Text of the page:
Showing posts from June, 2012

The Science of Diminishing Returns

There is a common expression: "too much of a good thing" (thanks Shakespeare ), implying that excess of something that is beneficial, may actually end up having a negative effect.  I'm sure you've coached someone who doubled the dosage or weight or number of reps, and when asked why, replied that if 10 will make me stronger, then surely 20 will make me twice as strong! There are many many examples in sports.  Strength Training is great - but too much can reduce your ability to compete in your sport.  Jump training can help you jump higher, but too much can damage your joints.  Full contact tackling in practice can help teach technique, but too much can increase the chances of injury.  Preventative exercises before training can reduce injury risk, but if you only have 2 hours of training and spend 1 hour preventing injury, you don't have much time to get better. Measuring things is important and useful.  I was recently at a presentation by a multiple gold me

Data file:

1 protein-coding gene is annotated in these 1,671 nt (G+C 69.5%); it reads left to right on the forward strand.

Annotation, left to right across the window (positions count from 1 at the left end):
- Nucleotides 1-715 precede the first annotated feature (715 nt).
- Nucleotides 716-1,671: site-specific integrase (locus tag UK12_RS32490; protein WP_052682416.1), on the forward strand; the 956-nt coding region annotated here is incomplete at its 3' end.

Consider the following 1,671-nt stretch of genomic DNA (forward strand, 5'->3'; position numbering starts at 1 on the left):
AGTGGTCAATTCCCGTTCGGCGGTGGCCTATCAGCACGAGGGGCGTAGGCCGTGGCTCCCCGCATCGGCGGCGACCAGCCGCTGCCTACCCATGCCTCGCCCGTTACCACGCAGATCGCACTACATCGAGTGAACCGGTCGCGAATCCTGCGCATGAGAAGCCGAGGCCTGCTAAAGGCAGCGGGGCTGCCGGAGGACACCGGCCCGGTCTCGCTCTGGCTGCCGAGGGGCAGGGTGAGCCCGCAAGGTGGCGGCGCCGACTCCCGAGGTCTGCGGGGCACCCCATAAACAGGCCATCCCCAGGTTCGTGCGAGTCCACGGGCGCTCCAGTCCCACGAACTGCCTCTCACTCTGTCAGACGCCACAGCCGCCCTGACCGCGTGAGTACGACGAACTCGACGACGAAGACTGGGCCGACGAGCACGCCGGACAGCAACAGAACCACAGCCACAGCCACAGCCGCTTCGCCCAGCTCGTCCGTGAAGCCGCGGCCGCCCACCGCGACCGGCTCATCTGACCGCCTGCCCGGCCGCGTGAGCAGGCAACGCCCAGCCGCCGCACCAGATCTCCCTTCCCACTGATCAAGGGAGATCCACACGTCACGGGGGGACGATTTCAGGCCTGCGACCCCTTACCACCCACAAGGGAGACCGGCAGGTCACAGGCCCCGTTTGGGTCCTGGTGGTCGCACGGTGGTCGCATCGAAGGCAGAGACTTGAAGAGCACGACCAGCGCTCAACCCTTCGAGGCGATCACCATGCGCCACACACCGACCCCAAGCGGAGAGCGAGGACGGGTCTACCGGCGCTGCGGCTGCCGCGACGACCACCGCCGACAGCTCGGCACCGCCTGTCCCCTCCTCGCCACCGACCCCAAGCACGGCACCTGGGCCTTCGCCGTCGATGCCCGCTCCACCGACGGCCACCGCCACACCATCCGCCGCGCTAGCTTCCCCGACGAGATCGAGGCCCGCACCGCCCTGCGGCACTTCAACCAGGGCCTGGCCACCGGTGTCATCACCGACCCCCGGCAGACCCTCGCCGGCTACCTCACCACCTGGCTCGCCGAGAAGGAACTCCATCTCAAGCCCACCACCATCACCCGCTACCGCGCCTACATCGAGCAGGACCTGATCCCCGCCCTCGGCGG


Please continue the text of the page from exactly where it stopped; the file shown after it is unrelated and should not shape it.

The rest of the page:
The Two What's of Scouting

Scouting is important, but sometimes we forget what the outcome is supposed to be.  The outcome of scouting is to win (just like most of the things we do in coaching).  Its not enough just to 'know' what the other team is going to do.  There are two 'What's which need to be considered: What - the other team did When - the other team did it Why - the other team did what they did What - the other team will do in a given situation Quite often when we scout we only annotate what the other team did.  But the context of 'when' they did it provides a lot more information.  Time coded information can help a lot with this.  These things combined will, hopefully, resonate and you will be able to work out 'why' they did it.  This might be because of an individual tendency, because of a technical 'hitch', a mental/emotional issue, or, if you are good (and/or lucky) it will help you understand the philosophy of what they are doing. Even t